2017-08 Spotted Deadnettle by Barb Gorges

Spotted Deadnettle, by Barb Gorges

Also on Collins’ list: Black Scallop Bugleweed, Ajuga reptens ‘Black Scallop.’  Ajugas are good ground covers in general. This one has leaves that look nearly black when grown in full sun. Early summer it has blue flower spikes. A Zone 3, it can be invasive in the garden.

Richard Steele simply grows clover instead of grass. It’s mowable, takes less water, he says, and it feeds his bees, which provide him with honey.

There are two ground covers I planted this year that Shane Smith, Cheyenne Botanic Gardens director, mentions in his garden tips at www.botanic.org. One is Creeping Phlox, Phlox subulata. A Zone 3, it should have no problem coming back next year, but since it prefers sunnier spots, I’ll see if it its pink and white flowers will develop in the shade.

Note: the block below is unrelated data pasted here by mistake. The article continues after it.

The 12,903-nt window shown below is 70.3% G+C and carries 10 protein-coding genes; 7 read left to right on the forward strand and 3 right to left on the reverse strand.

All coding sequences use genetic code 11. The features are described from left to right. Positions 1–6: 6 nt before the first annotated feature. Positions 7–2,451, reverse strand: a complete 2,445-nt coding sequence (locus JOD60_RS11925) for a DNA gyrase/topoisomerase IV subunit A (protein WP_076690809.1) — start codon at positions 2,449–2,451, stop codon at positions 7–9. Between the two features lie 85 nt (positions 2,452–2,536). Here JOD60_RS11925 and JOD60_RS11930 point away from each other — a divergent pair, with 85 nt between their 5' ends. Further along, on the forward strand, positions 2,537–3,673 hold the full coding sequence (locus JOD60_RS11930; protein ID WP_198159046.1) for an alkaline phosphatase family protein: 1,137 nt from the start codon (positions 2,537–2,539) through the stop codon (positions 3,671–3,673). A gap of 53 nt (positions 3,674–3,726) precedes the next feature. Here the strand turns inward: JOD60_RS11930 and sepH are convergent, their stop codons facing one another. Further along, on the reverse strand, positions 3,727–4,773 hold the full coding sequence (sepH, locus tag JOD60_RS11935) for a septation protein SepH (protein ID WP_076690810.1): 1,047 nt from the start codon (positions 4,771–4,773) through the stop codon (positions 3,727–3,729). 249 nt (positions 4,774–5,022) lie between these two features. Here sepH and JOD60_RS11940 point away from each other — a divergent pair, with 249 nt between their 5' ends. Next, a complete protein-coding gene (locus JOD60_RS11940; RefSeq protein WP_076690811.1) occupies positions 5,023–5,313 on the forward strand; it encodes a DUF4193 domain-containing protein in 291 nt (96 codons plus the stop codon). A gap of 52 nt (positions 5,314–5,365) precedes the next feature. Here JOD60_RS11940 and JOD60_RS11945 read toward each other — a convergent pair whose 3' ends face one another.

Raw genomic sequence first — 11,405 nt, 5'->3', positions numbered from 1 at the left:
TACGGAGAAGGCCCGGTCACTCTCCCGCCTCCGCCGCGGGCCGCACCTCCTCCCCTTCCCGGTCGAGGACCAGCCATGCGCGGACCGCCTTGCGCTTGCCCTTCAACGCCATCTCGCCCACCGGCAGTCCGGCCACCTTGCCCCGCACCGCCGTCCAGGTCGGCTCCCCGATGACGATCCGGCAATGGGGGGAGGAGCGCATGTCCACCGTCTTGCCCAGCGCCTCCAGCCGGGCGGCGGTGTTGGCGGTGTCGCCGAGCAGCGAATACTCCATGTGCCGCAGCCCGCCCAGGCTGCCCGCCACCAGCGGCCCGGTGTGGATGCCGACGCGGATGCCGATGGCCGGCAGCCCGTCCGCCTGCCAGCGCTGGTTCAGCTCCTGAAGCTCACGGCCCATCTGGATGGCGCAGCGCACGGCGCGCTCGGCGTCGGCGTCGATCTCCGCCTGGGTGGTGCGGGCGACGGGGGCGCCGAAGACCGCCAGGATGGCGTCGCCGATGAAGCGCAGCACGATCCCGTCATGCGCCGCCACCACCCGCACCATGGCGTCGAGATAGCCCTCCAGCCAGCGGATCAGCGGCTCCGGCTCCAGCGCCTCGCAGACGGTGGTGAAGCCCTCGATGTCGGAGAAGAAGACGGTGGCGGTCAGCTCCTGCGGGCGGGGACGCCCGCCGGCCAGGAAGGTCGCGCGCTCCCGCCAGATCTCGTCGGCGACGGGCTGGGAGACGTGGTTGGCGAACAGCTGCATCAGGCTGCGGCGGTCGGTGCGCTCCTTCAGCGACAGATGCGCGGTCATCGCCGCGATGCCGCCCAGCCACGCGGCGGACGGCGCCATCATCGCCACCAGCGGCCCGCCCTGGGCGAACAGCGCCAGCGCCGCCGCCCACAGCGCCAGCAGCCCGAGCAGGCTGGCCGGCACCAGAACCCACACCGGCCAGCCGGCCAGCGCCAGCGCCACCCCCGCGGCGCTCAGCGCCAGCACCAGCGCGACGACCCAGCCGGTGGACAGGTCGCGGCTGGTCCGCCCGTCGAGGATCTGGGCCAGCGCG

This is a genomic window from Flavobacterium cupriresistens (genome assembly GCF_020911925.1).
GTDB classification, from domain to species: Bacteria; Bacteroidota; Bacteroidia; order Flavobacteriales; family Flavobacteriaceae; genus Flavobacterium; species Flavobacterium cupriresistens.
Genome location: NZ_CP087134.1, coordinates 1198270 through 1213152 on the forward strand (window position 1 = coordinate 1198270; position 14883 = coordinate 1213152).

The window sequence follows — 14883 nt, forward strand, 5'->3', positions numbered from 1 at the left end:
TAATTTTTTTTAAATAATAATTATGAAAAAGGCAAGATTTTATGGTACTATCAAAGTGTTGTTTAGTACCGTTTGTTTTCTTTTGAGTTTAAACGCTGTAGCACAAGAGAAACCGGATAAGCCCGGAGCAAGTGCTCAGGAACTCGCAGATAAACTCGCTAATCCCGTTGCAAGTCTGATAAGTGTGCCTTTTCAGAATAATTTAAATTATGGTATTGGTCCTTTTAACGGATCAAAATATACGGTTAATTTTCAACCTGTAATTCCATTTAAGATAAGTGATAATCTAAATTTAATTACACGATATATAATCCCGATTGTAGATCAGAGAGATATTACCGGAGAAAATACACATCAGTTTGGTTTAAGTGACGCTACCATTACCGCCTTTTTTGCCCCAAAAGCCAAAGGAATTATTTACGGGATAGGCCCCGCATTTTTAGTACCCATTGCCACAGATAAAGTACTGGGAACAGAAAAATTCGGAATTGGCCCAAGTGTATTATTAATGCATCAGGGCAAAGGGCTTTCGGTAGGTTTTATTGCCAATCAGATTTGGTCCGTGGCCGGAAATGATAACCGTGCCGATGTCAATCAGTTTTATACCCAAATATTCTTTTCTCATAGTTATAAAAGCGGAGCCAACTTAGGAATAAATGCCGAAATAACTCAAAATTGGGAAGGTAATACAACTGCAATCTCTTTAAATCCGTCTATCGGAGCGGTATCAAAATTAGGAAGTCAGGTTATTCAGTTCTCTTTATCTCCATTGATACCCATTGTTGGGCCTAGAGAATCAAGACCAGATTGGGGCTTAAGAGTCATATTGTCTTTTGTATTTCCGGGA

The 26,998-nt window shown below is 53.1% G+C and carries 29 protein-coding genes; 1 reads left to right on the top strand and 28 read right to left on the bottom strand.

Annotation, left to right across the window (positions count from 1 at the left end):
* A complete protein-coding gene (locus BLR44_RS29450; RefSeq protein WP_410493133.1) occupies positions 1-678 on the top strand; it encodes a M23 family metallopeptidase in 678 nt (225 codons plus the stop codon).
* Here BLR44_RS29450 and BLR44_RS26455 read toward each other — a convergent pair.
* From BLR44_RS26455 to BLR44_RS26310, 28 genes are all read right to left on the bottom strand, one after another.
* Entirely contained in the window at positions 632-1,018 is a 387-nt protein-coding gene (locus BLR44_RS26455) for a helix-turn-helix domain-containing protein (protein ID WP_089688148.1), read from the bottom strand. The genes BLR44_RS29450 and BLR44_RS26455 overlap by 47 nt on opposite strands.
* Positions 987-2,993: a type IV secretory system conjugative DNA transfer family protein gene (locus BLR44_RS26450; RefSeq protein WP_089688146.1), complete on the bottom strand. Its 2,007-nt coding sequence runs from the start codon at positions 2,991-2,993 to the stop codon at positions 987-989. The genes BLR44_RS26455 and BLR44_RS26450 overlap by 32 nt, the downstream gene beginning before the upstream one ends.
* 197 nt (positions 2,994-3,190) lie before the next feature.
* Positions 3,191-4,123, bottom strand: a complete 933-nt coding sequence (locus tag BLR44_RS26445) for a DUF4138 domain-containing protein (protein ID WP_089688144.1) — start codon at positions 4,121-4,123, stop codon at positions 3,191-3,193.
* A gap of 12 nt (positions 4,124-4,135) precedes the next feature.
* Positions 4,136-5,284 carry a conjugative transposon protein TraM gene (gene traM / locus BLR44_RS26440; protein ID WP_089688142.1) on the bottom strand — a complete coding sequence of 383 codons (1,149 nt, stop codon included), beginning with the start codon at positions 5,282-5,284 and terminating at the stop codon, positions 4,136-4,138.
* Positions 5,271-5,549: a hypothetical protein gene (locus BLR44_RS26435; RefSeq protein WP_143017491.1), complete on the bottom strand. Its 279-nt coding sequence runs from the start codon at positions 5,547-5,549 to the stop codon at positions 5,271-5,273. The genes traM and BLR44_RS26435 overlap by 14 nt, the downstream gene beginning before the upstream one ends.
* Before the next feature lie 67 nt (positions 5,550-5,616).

The other is Snow-in-Summer, Cerastium tomentosum, another Zone 3, with silvery green leaves. Maybe next year it will give me more than one white flower. Patience, patience. Growing perennials is a long-term investment

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Buffalograss: less water, fertilizer and work

Brent Lathrop, buffalo grass

Brent Lathrop’s buffalograss lawn is the perfect low water, low fertilizer, low work alternative for the High Plains. Photo by Barb Gorges.

Published March 22, 2015, in the Wyoming Tribune Eagle, “Rethinking your lawn? For less fertilizing, watering and mowing, try going native with buffalograss.”

By Barb Gorges